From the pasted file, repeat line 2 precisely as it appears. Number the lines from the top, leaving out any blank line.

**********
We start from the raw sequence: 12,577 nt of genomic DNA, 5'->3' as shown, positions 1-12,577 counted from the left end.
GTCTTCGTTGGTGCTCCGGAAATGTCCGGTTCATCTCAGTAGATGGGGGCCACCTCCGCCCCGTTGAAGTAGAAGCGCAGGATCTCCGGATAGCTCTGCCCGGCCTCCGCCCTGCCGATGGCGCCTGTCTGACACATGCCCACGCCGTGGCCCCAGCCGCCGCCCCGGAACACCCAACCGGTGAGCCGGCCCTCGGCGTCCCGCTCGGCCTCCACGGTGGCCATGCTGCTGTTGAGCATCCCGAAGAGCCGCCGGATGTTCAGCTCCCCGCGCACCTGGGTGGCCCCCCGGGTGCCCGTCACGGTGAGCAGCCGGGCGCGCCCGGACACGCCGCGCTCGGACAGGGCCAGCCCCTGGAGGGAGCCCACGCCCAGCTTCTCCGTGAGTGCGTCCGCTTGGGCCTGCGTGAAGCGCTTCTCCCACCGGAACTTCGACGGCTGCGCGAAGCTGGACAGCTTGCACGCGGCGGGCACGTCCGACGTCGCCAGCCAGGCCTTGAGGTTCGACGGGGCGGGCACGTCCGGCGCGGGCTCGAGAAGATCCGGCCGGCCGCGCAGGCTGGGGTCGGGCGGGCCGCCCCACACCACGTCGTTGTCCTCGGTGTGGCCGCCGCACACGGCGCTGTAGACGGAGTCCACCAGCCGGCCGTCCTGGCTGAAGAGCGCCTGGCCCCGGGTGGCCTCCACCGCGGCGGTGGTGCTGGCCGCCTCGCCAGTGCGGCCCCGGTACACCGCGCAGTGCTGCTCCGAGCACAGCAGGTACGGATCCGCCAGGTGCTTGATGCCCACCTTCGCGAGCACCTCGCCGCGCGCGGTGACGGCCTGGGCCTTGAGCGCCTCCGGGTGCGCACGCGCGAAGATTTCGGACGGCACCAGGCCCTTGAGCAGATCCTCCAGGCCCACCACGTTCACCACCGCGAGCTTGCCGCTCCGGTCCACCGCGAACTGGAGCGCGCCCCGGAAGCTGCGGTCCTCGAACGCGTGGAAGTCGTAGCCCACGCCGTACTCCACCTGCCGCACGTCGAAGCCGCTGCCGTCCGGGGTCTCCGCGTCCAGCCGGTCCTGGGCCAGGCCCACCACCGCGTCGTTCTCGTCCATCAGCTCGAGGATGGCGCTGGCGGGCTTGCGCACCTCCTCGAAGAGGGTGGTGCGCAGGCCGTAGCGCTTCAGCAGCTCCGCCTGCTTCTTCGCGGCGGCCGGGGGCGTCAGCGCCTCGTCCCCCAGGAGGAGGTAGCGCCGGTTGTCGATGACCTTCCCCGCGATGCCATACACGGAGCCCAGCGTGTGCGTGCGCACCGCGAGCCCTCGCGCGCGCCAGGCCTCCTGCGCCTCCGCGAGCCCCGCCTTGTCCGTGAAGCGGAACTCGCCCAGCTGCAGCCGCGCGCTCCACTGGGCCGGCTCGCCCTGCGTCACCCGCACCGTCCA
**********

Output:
GTCTTCGTTGGTGCTCCGGAAATGTCCGGTTCATCTCAGTAGATGGGGGCCACCTCCGCCCCGTTGAAGTAGAAGCGCAGGATCTCCGGATAGCTCTGCCCGGCCTCCGCCCTGCCGATGGCGCCTGTCTGACACATGCCCACGCCGTGGCCCCAGCCGCCGCCCCGGAACACCCAACCGGTGAGCCGGCCCTCGGCGTCCCGCTCGGCCTCCACGGTGGCCATGCTGCTGTTGAGCATCCCGAAGAGCCGCCGGATGTTCAGCTCCCCGCGCACCTGGGTGGCCCCCCGGGTGCCCGTCACGGTGAGCAGCCGGGCGCGCCCGGACACGCCGCGCTCGGACAGGGCCAGCCCCTGGAGGGAGCCCACGCCCAGCTTCTCCGTGAGTGCGTCCGCTTGGGCCTGCGTGAAGCGCTTCTCCCACCGGAACTTCGACGGCTGCGCGAAGCTGGACAGCTTGCACGCGGCGGGCACGTCCGACGTCGCCAGCCAGGCCTTGAGGTTCGACGGGGCGGGCACGTCCGGCGCGGGCTCGAGAAGATCCGGCCGGCCGCGCAGGCTGGGGTCGGGCGGGCCGCCCCACACCACGTCGTTGTCCTCGGTGTGGCCGCCGCACACGGCGCTGTAGACGGAGTCCACCAGCCGGCCGTCCTGGCTGAAGAGCGCCTGGCCCCGGGTGGCCTCCACCGCGGCGGTGGTGCTGGCCGCCTCGCCAGTGCGGCCCCGGTACACCGCGCAGTGCTGCTCCGAGCACAGCAGGTACGGATCCGCCAGGTGCTTGATGCCCACCTTCGCGAGCACCTCGCCGCGCGCGGTGACGGCCTGGGCCTTGAGCGCCTCCGGGTGCGCACGCGCGAAGATTTCGGACGGCACCAGGCCCTTGAGCAGATCCTCCAGGCCCACCACGTTCACCACCGCGAGCTTGCCGCTCCGGTCCACCGCGAACTGGAGCGCGCCCCGGAAGCTGCGGTCCTCGAACGCGTGGAAGTCGTAGCCCACGCCGTACTCCACCTGCCGCACGTCGAAGCCGCTGCCGTCCGGGGTCTCCGCGTCCAGCCGGTCCTGGGCCAGGCCCACCACCGCGTCGTTCTCGTCCATCAGCTCGAGGATGGCGCTGGCGGGCTTGCGCACCTCCTCGAAGAGGGTGGTGCGCAGGCCGTAGCGCTTCAGCAGCTCCGCCTGCTTCTTCGCGGCGGCCGGGGGCGTCAGCGCCTCGTCCCCCAGGAGGAGGTAGCGCCGGTTGTCGATGACCTTCCCCGCGATGCCATACACGGAGCCCAGCGTGTGCGTGCGCACCGCGAGCCCTCGCGCGCGCCAGGCCTCCTGCGCCTCCGCGAGCCCCGCCTTGTCCGTGAAGCGGAACTCGCCCAGCTGCAGCCGCGCGCTCCACTGGGCCGGCTCGCCCTGCGTCACCCGCACCGTCCA